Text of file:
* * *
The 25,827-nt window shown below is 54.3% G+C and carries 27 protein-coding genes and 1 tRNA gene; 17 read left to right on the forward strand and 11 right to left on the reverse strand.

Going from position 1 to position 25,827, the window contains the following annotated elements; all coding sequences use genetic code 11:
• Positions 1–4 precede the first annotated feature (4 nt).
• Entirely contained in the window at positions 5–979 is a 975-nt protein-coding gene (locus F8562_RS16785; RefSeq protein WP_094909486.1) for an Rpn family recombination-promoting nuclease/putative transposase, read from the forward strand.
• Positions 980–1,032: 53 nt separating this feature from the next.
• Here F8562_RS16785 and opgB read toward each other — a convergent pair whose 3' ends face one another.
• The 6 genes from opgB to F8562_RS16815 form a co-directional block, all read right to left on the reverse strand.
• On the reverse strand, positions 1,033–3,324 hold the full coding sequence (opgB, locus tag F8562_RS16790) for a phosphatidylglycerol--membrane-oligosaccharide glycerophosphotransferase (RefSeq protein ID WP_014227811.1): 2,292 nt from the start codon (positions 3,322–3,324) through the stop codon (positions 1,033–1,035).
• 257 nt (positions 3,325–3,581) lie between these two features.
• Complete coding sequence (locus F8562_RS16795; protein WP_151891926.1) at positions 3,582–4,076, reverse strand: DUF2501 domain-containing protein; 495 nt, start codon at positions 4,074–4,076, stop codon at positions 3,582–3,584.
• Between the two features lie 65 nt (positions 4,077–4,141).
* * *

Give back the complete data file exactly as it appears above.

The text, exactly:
The 25,827-nt window shown below is 54.3% G+C and carries 27 protein-coding genes and 1 tRNA gene; 17 read left to right on the forward strand and 11 right to left on the reverse strand.

Going from position 1 to position 25,827, the window contains the following annotated elements; all coding sequences use genetic code 11:
• Positions 1–4 precede the first annotated feature (4 nt).
• Entirely contained in the window at positions 5–979 is a 975-nt protein-coding gene (locus F8562_RS16785; RefSeq protein WP_094909486.1) for an Rpn family recombination-promoting nuclease/putative transposase, read from the forward strand.
• Positions 980–1,032: 53 nt separating this feature from the next.
• Here F8562_RS16785 and opgB read toward each other — a convergent pair whose 3' ends face one another.
• The 6 genes from opgB to F8562_RS16815 form a co-directional block, all read right to left on the reverse strand.
• On the reverse strand, positions 1,033–3,324 hold the full coding sequence (opgB, locus tag F8562_RS16790) for a phosphatidylglycerol--membrane-oligosaccharide glycerophosphotransferase (RefSeq protein ID WP_014227811.1): 2,292 nt from the start codon (positions 3,322–3,324) through the stop codon (positions 1,033–1,035).
• 257 nt (positions 3,325–3,581) lie between these two features.
• Complete coding sequence (locus F8562_RS16795; protein WP_151891926.1) at positions 3,582–4,076, reverse strand: DUF2501 domain-containing protein; 495 nt, start codon at positions 4,074–4,076, stop codon at positions 3,582–3,584.
• Between the two features lie 65 nt (positions 4,077–4,141).